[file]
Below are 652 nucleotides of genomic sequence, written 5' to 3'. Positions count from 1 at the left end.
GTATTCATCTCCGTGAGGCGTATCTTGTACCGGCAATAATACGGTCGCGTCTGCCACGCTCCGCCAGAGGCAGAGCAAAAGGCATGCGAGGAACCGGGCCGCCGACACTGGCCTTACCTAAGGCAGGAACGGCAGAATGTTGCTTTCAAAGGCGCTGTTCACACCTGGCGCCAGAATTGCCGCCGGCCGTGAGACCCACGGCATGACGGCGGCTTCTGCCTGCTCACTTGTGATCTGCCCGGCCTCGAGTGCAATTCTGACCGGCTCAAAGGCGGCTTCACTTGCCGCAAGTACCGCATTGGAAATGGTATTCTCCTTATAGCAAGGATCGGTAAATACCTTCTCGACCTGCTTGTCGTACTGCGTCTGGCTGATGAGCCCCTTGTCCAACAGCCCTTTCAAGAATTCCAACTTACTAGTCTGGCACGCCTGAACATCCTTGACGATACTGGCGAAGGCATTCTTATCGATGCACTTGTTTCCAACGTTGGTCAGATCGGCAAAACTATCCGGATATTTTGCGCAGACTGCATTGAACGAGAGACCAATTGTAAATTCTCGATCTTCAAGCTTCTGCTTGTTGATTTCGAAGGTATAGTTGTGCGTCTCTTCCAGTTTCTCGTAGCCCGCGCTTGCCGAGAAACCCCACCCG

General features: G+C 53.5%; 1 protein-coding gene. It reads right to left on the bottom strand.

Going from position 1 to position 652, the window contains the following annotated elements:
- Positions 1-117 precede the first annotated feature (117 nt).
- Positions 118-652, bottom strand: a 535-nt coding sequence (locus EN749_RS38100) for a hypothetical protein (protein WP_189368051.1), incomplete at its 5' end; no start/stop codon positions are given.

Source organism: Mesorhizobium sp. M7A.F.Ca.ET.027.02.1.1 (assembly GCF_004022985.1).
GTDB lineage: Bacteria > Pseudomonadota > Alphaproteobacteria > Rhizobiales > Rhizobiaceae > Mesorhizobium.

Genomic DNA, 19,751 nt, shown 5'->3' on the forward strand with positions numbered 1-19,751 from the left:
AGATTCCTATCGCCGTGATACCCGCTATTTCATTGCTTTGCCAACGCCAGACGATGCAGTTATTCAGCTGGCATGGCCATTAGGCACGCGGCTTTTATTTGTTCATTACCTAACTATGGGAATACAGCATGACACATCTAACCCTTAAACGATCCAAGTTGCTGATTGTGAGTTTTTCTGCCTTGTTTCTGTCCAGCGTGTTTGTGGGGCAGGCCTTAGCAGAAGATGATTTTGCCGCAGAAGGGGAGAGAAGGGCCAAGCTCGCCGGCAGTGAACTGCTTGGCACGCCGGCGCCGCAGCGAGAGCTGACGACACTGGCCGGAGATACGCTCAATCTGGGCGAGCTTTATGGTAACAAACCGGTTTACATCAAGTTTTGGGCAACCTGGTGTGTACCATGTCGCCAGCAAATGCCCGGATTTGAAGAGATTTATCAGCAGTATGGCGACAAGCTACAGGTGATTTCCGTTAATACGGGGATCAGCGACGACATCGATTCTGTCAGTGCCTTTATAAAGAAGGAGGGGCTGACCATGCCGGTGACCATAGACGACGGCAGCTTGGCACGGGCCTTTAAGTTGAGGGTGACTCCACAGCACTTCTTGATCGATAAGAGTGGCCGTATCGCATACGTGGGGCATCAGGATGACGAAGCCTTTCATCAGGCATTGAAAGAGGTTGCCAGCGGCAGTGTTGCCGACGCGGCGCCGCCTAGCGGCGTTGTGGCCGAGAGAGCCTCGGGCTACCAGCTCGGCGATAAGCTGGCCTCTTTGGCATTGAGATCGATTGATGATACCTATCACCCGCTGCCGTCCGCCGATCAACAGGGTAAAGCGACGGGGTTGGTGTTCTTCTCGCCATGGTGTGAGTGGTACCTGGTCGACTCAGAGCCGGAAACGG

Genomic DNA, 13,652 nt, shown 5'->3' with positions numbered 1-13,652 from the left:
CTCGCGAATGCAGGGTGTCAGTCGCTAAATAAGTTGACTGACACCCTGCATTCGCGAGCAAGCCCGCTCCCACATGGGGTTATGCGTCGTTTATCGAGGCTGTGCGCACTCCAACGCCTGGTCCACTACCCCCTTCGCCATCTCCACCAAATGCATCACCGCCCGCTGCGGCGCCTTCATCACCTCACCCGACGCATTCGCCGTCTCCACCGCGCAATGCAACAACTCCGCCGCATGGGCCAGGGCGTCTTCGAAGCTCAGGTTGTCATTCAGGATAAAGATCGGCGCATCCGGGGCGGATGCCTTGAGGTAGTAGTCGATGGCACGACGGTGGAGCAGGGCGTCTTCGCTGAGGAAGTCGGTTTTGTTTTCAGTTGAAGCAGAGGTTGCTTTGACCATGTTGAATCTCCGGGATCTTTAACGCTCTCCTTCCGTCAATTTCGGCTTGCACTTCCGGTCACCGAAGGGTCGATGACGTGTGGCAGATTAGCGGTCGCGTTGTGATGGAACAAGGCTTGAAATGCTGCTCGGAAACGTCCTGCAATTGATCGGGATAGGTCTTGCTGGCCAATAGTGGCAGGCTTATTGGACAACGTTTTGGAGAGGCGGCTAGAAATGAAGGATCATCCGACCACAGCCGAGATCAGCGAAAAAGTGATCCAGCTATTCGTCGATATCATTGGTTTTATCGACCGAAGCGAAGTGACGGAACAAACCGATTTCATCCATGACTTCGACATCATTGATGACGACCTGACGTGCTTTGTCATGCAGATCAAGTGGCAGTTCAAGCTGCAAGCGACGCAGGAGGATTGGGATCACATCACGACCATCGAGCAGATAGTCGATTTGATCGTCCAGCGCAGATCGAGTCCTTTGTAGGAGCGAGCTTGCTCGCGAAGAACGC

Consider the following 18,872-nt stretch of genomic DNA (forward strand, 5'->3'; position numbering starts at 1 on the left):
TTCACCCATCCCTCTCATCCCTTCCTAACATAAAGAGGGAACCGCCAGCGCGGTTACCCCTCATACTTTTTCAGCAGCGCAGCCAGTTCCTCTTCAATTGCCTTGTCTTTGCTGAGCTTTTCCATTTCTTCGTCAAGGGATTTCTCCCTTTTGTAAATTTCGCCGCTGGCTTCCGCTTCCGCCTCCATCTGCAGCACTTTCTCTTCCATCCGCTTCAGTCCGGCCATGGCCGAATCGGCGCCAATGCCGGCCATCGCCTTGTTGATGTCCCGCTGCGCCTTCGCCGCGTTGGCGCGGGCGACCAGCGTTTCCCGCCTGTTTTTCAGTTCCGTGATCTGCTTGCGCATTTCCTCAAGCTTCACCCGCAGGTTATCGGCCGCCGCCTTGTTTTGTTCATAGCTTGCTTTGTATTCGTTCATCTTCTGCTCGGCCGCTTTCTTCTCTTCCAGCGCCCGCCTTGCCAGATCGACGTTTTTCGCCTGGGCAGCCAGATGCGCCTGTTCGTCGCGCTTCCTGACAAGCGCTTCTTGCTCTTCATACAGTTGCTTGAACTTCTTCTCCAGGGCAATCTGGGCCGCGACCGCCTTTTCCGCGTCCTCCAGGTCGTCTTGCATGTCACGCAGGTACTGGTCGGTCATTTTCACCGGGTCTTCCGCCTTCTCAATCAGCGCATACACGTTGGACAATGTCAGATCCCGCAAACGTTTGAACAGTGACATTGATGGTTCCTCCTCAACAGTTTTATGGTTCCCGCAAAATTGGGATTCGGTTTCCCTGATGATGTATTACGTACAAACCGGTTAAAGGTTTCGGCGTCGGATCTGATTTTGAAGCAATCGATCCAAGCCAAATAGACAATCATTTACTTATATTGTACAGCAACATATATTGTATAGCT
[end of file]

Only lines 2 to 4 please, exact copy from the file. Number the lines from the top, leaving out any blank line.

GTATTCATCTCCGTGAGGCGTATCTTGTACCGGCAATAATACGGTCGCGTCTGCCACGCTCCGCCAGAGGCAGAGCAAAAGGCATGCGAGGAACCGGGCCGCCGACACTGGCCTTACCTAAGGCAGGAACGGCAGAATGTTGCTTTCAAAGGCGCTGTTCACACCTGGCGCCAGAATTGCCGCCGGCCGTGAGACCCACGGCATGACGGCGGCTTCTGCCTGCTCACTTGTGATCTGCCCGGCCTCGAGTGCAATTCTGACCGGCTCAAAGGCGGCTTCACTTGCCGCAAGTACCGCATTGGAAATGGTATTCTCCTTATAGCAAGGATCGGTAAATACCTTCTCGACCTGCTTGTCGTACTGCGTCTGGCTGATGAGCCCCTTGTCCAACAGCCCTTTCAAGAATTCCAACTTACTAGTCTGGCACGCCTGAACATCCTTGACGATACTGGCGAAGGCATTCTTATCGATGCACTTGTTTCCAACGTTGGTCAGATCGGCAAAACTATCCGGATATTTTGCGCAGACTGCATTGAACGAGAGACCAATTGTAAATTCTCGATCTTCAAGCTTCTGCTTGTTGATTTCGAAGGTATAGTTGTGCGTCTCTTCCAGTTTCTCGTAGCCCGCGCTTGCCGAGAAACCCCACCCG

General features: G+C 53.5%; 1 protein-coding gene. It reads right to left on the bottom strand.

Going from position 1 to position 652, the window contains the following annotated elements: